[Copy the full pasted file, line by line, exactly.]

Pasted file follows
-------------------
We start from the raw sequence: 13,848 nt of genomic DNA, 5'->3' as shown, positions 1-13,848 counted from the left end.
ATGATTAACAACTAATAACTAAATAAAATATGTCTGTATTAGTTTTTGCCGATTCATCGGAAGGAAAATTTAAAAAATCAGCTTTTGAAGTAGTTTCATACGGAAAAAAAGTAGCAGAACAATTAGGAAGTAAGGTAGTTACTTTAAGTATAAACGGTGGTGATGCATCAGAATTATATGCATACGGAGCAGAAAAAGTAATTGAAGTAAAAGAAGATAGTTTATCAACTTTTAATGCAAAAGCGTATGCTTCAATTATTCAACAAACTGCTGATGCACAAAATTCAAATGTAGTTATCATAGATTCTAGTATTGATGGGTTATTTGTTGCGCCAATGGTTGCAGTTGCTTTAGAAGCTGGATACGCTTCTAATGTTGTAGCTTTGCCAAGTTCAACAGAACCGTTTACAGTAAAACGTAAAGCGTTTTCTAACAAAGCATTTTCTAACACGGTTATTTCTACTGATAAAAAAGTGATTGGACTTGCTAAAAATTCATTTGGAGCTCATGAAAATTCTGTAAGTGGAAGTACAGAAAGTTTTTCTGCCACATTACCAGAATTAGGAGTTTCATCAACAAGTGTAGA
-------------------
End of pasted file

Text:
We start from the raw sequence: 13,848 nt of genomic DNA, 5'->3' as shown, positions 1-13,848 counted from the left end.
ATGATTAACAACTAATAACTAAATAAAATATGTCTGTATTAGTTTTTGCCGATTCATCGGAAGGAAAATTTAAAAAATCAGCTTTTGAAGTAGTTTCATACGGAAAAAAAGTAGCAGAACAATTAGGAAGTAAGGTAGTTACTTTAAGTATAAACGGTGGTGATGCATCAGAATTATATGCATACGGAGCAGAAAAAGTAATTGAAGTAAAAGAAGATAGTTTATCAACTTTTAATGCAAAAGCGTATGCTTCAATTATTCAACAAACTGCTGATGCACAAAATTCAAATGTAGTTATCATAGATTCTAGTATTGATGGGTTATTTGTTGCGCCAATGGTTGCAGTTGCTTTAGAAGCTGGATACGCTTCTAATGTTGTAGCTTTGCCAAGTTCAACAGAACCGTTTACAGTAAAACGTAAAGCGTTTTCTAACAAAGCATTTTCTAACACGGTTATTTCTACTGATAAAAAAGTGATTGGACTTGCTAAAAATTCATTTGGAGCTCATGAAAATTCTGTAAGTGGAAGTACAGAAAGTTTTTCTGCCACATTACCAGAATTAGGAGTTTCATCAACAAGTGTAGA